Everything from raw honey to honeycombs have been widely accepted as containing incredible health benefits, but it looks like the bee's influence doesn't just stop there.
Enter the latest craze: bee pollen.
When honeybees collect pollen, flying from flower to flower, some adhere to their hind legs as well as their secrete a thoraxes. These efficient workers then pack the pollen into granules, and carry them two at a time back to the hives to feed to their young.
To collect these granules, beekeepers have developed a method whereby they attach a small box with a screen in the doorway of the hive. This gently pulls the granules from their legs, and are then sold as bee pollen.
One obvious concern is that bees are then deprived of food, but beekeepers are also wary of this, sure to not take too much from their bees.
Now, it's marketed as one of the best superfoods, jam-packed with vitamins A, B, C, D, E, and K, as well as folic acid, calcium, potassium, iron, zinc, magnesium, selenium, antioxidants, amino acids, and protein.
Bee pollen also boasts allergy-fighting properties. That's great news to those who suffer the hell that is seasonal allergies.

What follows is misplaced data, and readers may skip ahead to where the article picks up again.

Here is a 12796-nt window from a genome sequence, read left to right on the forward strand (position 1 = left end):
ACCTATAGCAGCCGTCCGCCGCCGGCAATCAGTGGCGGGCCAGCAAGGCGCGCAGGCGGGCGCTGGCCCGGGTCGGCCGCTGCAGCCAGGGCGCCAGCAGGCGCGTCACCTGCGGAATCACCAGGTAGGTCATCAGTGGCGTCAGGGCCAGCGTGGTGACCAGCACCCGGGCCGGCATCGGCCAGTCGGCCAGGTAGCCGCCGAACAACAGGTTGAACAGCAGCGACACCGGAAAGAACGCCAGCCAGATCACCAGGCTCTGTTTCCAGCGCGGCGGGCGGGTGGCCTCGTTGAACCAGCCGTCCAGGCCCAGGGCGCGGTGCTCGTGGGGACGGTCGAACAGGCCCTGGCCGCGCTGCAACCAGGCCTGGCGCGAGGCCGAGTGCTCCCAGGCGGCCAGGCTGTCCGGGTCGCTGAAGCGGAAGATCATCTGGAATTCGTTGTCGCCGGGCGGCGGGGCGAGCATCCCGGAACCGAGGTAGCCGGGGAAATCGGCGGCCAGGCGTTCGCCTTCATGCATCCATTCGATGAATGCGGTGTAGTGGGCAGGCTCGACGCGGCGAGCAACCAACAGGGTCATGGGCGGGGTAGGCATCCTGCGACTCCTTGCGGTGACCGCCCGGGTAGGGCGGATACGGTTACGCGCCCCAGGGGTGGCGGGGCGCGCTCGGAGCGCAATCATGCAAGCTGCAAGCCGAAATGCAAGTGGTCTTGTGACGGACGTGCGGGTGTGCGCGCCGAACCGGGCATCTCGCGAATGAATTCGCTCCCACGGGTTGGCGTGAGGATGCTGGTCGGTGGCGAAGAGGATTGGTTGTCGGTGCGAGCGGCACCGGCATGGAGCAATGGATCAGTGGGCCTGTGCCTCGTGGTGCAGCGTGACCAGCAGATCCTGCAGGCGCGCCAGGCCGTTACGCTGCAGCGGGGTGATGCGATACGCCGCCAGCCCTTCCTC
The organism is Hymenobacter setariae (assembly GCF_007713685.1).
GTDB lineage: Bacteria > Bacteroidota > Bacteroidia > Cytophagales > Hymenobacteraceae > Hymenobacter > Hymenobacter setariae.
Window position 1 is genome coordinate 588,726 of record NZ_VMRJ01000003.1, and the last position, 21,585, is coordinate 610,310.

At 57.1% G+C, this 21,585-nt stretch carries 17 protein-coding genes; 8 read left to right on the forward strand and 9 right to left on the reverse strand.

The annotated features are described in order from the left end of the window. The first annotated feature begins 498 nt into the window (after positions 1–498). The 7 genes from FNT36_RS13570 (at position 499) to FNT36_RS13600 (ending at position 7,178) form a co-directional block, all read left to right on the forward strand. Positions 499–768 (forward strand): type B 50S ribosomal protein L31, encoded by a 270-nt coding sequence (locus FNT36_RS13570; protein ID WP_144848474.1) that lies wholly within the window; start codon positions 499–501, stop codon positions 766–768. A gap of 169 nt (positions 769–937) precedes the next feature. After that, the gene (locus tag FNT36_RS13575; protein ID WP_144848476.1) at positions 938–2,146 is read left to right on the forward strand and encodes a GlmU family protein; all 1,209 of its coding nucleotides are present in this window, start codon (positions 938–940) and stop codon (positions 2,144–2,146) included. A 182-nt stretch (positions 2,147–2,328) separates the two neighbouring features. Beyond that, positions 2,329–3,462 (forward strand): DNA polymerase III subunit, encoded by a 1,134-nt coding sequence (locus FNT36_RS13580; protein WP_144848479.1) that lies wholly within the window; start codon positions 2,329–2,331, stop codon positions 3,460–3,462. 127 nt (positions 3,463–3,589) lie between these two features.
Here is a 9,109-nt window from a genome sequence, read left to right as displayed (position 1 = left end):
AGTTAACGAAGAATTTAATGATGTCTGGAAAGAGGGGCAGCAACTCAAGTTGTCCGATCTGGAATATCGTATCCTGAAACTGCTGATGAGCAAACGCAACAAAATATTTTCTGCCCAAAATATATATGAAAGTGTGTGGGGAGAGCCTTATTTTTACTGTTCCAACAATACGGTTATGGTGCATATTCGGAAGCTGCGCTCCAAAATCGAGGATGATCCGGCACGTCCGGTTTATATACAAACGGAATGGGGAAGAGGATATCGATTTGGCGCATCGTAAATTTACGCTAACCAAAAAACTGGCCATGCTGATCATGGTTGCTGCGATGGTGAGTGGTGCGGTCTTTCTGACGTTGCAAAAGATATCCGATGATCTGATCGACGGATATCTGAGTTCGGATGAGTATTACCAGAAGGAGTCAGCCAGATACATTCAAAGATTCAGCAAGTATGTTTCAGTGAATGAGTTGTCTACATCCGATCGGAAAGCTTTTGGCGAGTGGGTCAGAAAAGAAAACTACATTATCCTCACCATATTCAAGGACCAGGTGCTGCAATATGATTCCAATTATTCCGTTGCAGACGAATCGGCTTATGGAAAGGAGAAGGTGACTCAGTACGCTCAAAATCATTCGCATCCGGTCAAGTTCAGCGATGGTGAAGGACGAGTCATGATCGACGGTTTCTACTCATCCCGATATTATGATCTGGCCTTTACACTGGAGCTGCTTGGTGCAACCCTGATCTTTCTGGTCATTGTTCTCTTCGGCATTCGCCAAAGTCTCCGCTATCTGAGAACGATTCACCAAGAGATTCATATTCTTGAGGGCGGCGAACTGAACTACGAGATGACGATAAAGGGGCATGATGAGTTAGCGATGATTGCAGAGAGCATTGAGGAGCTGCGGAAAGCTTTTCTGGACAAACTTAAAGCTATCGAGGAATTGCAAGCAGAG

But of course, one must know where one stands when it comes to bees. If you're allergic to bees, then taking bee pollen as an allergy combatant is out of the question.
According to some studies, small amounts of bee pollen (for those who aren't allergic to bees) will actively inhibit the release of histamine, which is the compound that kicks off the body's allergic responses (like runny noses to flood out pollen).
Through taking small amounts of bee pollen, it's suggested that your body will be desensitized to allergies over time.
Be warned, though: one shouldn't be having too much bee pollen. While many believe that bee pollen does boast all of the above health benefits, it's still pegged as one of those divisive foods in science. As with all other superfoods, proceed with caution.
Make sure you're not allergic, and take small doses to try it out first to ensure it doesn't react poorly with your body.
To incorporate sweet, floral bee pollen into his or her diet, try it in smoothies, on oatmeal, or over salads. Try this bee pollen, banana, and date smoothie!
Bee pollen, banana, and date smoothie
From The Telegraph
230ml almond milk
1 banana, peeled
½ tsp bee pollen
1 tsp raw honey
2 dates, stones removed
2 tsp sesame seeds
A pinch of ground cinnamon
Blend all your ingredients together.
At our new store Living Produce Aisle, located at 1168 Hamilton Street in Vancouver, British Columbia, you can add bee pollen to any of our delicious and nutritious smoothies. We also offer cacao nibs, shredded coconut, flax seeds, hemp seeds, and chia seeds to fulfill all of our health needs!
How do you take your bee pollen? Let us know in the comments section!